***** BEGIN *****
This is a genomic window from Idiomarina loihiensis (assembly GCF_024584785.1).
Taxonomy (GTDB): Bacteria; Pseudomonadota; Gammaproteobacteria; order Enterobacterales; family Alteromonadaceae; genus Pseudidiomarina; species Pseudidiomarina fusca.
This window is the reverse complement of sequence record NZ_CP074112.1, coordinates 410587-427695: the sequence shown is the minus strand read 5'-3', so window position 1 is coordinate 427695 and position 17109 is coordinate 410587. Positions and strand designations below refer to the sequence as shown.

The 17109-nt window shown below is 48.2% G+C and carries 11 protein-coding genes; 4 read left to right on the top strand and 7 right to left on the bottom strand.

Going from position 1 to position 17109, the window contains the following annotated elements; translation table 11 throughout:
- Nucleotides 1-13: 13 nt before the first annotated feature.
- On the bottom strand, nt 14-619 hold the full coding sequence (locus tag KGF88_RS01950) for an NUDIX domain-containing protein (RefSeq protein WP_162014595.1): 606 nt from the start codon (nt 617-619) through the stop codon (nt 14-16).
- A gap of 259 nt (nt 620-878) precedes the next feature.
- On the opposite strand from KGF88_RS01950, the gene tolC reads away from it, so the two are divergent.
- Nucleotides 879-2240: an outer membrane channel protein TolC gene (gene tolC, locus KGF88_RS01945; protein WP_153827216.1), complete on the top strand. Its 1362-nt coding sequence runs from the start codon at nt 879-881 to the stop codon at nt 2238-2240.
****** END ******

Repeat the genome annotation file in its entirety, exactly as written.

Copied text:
This is a genomic window from Idiomarina loihiensis (assembly GCF_024584785.1).
Taxonomy (GTDB): Bacteria; Pseudomonadota; Gammaproteobacteria; order Enterobacterales; family Alteromonadaceae; genus Pseudidiomarina; species Pseudidiomarina fusca.
This window is the reverse complement of sequence record NZ_CP074112.1, coordinates 410587-427695: the sequence shown is the minus strand read 5'-3', so window position 1 is coordinate 427695 and position 17109 is coordinate 410587. Positions and strand designations below refer to the sequence as shown.

The 17109-nt window shown below is 48.2% G+C and carries 11 protein-coding genes; 4 read left to right on the top strand and 7 right to left on the bottom strand.

Going from position 1 to position 17109, the window contains the following annotated elements; translation table 11 throughout:
- Nucleotides 1-13: 13 nt before the first annotated feature.
- On the bottom strand, nt 14-619 hold the full coding sequence (locus tag KGF88_RS01950) for an NUDIX domain-containing protein (RefSeq protein WP_162014595.1): 606 nt from the start codon (nt 617-619) through the stop codon (nt 14-16).
- A gap of 259 nt (nt 620-878) precedes the next feature.
- On the opposite strand from KGF88_RS01950, the gene tolC reads away from it, so the two are divergent.
- Nucleotides 879-2240: an outer membrane channel protein TolC gene (gene tolC, locus KGF88_RS01945; protein WP_153827216.1), complete on the top strand. Its 1362-nt coding sequence runs from the start codon at nt 879-881 to the stop codon at nt 2238-2240.